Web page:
said booster being actuated by movement of said control valve to close said control valve open center portion and then open said control valve closed center portion to modulate pressure from said second chamber to said pressure outlet through said exhaust chamber, creating a pressure differential across said piston and actuating said booster;
said hydraulic pressure maintaining means including
a source of hydraulic pressure having a fluid inlet and a fluid outlet,
a check valve between said source fluid outlet and said pressure inlet, said check valve preventing pressure loss should hydraulic pressure from said source be less than pressure at said inlet,
and a pilot pressure charging valve sensing pressure at said pressure inlet and controlling the charging of said pressure inlet from said pressure source, said charging valve communicating hydraulic pressure from said source upstream of said check valve with said source fluid inlet when the charging pressure of said pressure inlet reaches a desired value.
2. A hydraulic pressure suspended power brake booster and controls therefor, comprising:
a booster having a housing with a bore therethrough a power piston reciprocably movable in said housing bore and defining therewith first and second chambers on opposite sides of said piston and also defining an exhaust chamber, a pressure inlet continually communicating with said first chamber and a pressure outlet continually communicating with said exhaust chamber, and means drivable by said piston for actuating a brake system;
said booster having a control valve therein, said control valve having a closed center portion which when operated provides fluid communication between said second chamber and said exhaust chamber, said control valve also having an open center portion controlling fluid communication between said first and second chambers;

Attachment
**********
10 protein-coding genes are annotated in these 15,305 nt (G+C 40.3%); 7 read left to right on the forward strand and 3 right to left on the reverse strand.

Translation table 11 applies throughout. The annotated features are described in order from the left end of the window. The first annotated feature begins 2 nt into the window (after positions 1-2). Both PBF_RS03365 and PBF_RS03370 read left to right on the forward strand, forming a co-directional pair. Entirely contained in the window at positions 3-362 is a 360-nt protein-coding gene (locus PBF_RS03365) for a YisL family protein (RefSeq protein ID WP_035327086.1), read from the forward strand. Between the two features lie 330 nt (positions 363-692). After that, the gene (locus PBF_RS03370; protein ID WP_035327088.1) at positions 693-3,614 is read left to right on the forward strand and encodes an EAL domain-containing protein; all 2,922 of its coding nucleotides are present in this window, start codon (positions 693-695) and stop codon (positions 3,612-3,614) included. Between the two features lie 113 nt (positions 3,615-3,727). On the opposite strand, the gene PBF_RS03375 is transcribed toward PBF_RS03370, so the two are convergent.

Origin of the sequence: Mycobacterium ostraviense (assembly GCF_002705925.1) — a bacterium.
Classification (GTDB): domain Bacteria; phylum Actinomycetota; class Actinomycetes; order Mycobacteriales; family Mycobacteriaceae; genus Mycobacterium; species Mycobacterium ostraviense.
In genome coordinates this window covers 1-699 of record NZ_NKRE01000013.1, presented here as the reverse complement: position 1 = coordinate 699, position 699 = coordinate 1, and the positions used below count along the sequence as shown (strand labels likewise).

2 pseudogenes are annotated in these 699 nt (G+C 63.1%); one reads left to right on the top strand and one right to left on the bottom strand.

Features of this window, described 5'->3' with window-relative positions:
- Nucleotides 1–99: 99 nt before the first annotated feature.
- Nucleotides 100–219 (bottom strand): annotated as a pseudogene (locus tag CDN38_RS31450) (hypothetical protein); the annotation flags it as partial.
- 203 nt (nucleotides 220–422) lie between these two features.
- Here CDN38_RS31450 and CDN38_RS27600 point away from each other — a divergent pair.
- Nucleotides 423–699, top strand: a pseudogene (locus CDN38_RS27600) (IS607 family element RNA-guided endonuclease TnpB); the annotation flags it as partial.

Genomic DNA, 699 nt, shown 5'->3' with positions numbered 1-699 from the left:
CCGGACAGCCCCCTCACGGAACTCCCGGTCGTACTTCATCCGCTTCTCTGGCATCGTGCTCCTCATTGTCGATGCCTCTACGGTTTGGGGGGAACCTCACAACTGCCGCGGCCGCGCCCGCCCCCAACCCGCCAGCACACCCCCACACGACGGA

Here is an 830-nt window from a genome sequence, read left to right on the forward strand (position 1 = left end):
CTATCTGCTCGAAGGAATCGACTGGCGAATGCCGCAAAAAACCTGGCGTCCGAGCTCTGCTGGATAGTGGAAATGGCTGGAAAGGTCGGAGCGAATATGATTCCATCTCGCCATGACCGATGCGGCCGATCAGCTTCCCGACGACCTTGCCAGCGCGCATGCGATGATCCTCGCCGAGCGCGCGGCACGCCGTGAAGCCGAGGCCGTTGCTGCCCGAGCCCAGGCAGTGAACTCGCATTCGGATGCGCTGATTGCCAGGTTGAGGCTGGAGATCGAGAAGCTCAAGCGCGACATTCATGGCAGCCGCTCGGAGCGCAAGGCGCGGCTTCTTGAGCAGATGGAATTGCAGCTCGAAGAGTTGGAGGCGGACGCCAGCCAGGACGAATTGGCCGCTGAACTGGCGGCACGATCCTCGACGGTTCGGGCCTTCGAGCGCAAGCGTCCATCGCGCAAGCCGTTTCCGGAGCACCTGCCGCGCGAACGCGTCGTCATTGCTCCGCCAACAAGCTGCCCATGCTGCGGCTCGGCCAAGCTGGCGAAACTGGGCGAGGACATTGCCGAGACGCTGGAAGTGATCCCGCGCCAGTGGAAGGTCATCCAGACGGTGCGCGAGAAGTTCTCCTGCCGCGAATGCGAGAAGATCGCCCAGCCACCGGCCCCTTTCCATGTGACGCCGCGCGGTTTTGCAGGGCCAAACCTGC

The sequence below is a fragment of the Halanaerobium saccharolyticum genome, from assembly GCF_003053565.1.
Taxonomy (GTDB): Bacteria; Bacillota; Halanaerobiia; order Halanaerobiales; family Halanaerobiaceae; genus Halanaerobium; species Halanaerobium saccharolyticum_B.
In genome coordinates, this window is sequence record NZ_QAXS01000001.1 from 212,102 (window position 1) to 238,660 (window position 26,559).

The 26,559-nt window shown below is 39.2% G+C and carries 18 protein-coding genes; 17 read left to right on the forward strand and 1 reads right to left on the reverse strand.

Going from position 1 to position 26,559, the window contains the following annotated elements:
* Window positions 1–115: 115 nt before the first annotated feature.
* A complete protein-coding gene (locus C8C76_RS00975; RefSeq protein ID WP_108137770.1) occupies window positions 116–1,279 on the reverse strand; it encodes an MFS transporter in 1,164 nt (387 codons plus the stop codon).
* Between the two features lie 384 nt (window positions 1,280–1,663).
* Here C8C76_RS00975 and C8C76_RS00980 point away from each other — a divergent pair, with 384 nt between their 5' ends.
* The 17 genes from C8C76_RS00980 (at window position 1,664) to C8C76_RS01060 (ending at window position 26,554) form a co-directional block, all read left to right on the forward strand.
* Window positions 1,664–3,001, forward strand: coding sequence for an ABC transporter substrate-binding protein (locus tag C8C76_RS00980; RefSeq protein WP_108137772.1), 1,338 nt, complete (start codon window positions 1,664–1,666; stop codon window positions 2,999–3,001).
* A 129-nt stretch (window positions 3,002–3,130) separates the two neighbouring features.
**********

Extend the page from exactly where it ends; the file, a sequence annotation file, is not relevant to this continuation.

and means for maintaining hydraulic pressure within a predetermined range to said inlet and said first chamber and when said booster is inactive also through said control valve open center portion to said second chamber;
said booster being actuated by movement of said control valve to close said control valve open center portion and then open said control valve closed center portion to modulate pressure from said second chamber to said pressure outlet through said exhaust chamber, creating a pressure differential across said piston and actuating said booster;
said hydraulic pressure maintaining means including
a source of hydraulic pressure,
a check valve between said source and said pressure inlet, said check valve preventing pressure loss should hydraulic pressure from said source be less than pressure at said inlet,
a pressure relief valve operatively fluid connecting said pressure inlet and said pressure outlet and limiting the pressure at said pressure inlet to a set maximum value,
and a hydraulic pressure accumulator fluid connected with said pressure inlet and charged by hydraulic pressure from said source through said check valve.
3. A hydraulic pressure suspended power brake booster and controls therefor, comprising: